Growing energy demands have shifted production styles and approaches associated with traditional fuel sources, including coal. This project focused on a new and increasingly contested method of coal extraction, Mountaintop Removal coal mining (MTR) and its effects on the social well-being of central Appalachian coalfield communities vis-à-vis their socioeconomic and biophysical vulnerability. Attention is given to this region because their coalfields have undergone major changes as a result of two interrelated forces: (1) a national push for energy independence that led to the region's all-time high production of coal (supplying over half of the nation's coal); and (2) changes in mining technology that allowed for increased production with reduced labor. While most policymakers are aware of the negative environmental effects of MTR, its continued use is rationalized with the argument that it contributes to local economies.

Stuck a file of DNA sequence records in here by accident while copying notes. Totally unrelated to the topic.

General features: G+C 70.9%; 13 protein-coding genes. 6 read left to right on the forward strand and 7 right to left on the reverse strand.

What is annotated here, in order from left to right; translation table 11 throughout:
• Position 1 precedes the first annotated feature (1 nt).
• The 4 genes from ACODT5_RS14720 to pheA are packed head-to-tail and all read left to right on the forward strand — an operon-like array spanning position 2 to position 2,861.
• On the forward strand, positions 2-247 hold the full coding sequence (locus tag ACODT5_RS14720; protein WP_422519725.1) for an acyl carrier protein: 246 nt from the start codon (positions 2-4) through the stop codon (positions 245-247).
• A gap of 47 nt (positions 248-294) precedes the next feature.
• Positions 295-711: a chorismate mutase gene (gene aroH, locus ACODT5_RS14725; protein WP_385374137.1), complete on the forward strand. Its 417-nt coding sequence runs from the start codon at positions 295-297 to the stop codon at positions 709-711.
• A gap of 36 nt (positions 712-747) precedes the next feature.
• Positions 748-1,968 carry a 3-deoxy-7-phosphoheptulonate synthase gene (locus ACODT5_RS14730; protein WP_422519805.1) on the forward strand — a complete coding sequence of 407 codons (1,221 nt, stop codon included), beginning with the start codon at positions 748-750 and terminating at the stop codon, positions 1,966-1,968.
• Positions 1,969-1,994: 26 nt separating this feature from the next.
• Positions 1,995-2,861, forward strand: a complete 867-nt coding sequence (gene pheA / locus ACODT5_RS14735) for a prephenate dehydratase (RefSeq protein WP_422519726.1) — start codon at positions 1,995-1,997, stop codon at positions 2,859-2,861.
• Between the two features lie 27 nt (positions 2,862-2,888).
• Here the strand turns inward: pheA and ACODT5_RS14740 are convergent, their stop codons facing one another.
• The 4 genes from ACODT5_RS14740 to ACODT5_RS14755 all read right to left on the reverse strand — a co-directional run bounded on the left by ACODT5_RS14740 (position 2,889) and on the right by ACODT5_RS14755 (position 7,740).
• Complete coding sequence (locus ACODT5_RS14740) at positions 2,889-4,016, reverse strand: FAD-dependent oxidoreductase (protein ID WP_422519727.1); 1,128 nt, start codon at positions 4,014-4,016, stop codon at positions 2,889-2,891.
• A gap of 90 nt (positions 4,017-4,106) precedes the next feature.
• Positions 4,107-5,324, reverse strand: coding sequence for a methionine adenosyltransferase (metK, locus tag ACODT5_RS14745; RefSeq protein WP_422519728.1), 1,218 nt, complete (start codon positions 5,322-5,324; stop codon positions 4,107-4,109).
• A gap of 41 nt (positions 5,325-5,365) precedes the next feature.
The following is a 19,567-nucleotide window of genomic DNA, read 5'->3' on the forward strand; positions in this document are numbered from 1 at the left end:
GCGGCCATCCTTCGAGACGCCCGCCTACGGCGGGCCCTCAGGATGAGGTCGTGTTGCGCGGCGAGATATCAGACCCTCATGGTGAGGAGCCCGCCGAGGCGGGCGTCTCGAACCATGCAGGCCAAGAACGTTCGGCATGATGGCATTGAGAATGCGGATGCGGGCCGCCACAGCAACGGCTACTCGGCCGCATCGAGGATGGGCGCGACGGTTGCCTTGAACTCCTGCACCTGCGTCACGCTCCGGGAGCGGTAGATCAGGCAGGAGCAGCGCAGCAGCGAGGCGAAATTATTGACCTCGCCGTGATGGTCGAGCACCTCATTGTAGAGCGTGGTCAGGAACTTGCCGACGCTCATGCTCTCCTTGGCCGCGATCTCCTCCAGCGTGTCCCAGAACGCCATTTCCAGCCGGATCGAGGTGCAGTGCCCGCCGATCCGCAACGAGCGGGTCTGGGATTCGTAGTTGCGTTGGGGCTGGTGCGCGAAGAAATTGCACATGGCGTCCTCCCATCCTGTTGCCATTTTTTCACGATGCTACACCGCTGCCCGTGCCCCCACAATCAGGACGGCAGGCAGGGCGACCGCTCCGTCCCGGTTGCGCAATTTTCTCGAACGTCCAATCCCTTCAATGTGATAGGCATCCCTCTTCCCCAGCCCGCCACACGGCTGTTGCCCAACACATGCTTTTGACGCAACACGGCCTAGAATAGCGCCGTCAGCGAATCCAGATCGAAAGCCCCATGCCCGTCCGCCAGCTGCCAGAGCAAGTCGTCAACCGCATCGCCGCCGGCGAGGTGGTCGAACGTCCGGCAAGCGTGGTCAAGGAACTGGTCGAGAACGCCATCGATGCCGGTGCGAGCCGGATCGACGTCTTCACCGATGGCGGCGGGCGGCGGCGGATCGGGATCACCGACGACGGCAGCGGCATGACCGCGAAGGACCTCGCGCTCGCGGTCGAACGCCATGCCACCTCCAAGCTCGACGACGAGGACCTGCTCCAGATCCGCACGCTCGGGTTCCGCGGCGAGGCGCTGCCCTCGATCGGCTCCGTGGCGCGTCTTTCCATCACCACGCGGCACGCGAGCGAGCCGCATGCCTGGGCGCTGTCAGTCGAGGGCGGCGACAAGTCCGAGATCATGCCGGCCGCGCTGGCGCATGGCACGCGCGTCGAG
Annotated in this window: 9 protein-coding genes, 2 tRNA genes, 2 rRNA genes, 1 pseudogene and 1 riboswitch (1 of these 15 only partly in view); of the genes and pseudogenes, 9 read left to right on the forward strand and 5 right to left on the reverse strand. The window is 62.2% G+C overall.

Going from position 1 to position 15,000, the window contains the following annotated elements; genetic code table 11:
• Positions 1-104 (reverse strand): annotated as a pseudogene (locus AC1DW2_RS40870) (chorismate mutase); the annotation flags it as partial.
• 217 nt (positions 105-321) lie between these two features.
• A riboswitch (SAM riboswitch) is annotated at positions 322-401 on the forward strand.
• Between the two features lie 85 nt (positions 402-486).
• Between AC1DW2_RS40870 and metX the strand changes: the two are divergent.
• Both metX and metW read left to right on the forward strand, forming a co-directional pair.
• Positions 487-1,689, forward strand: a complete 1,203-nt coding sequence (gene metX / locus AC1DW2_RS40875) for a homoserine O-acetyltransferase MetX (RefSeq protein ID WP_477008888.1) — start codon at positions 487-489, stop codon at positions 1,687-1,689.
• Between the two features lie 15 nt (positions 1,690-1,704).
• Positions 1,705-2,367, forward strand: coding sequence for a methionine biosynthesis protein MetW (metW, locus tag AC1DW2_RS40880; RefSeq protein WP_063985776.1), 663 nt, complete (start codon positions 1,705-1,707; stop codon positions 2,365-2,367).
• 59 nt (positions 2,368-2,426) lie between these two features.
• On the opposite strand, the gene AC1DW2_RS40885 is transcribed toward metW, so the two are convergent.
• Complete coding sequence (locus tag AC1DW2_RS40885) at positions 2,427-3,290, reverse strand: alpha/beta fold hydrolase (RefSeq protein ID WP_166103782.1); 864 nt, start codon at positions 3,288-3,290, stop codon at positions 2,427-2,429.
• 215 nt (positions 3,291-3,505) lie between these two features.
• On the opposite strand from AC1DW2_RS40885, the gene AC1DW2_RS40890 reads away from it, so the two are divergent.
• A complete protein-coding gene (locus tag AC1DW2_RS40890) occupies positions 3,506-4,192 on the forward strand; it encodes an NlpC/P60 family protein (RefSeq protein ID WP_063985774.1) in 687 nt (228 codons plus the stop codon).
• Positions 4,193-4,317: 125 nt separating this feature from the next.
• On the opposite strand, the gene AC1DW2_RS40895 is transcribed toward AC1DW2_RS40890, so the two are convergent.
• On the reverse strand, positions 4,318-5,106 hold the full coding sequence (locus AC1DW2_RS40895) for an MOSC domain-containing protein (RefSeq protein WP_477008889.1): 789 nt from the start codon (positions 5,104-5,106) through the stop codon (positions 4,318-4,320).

This comparative study was designed to examine the role of MTR coal mining and its impact on social well-being. Through the analysis of secondary data, extensive key informant interviews, and analysis of household survey data, social well-being in central Appalachian mining-dependent communities was evaluated.
Findings from this research indicated biophysical vulnerability, specifically problems with coal mining, was the greatest predictor of social well-being. Other significant factors of social well-being were household income, community satisfaction, and community events. Additionally, there were important differences between respondents in MTR versus non-MTR communities. However, regression models for each community indicated the problems experienced with coal mining was the most important variable in predicting social well-being in both communities. Implications for applied policy are presented.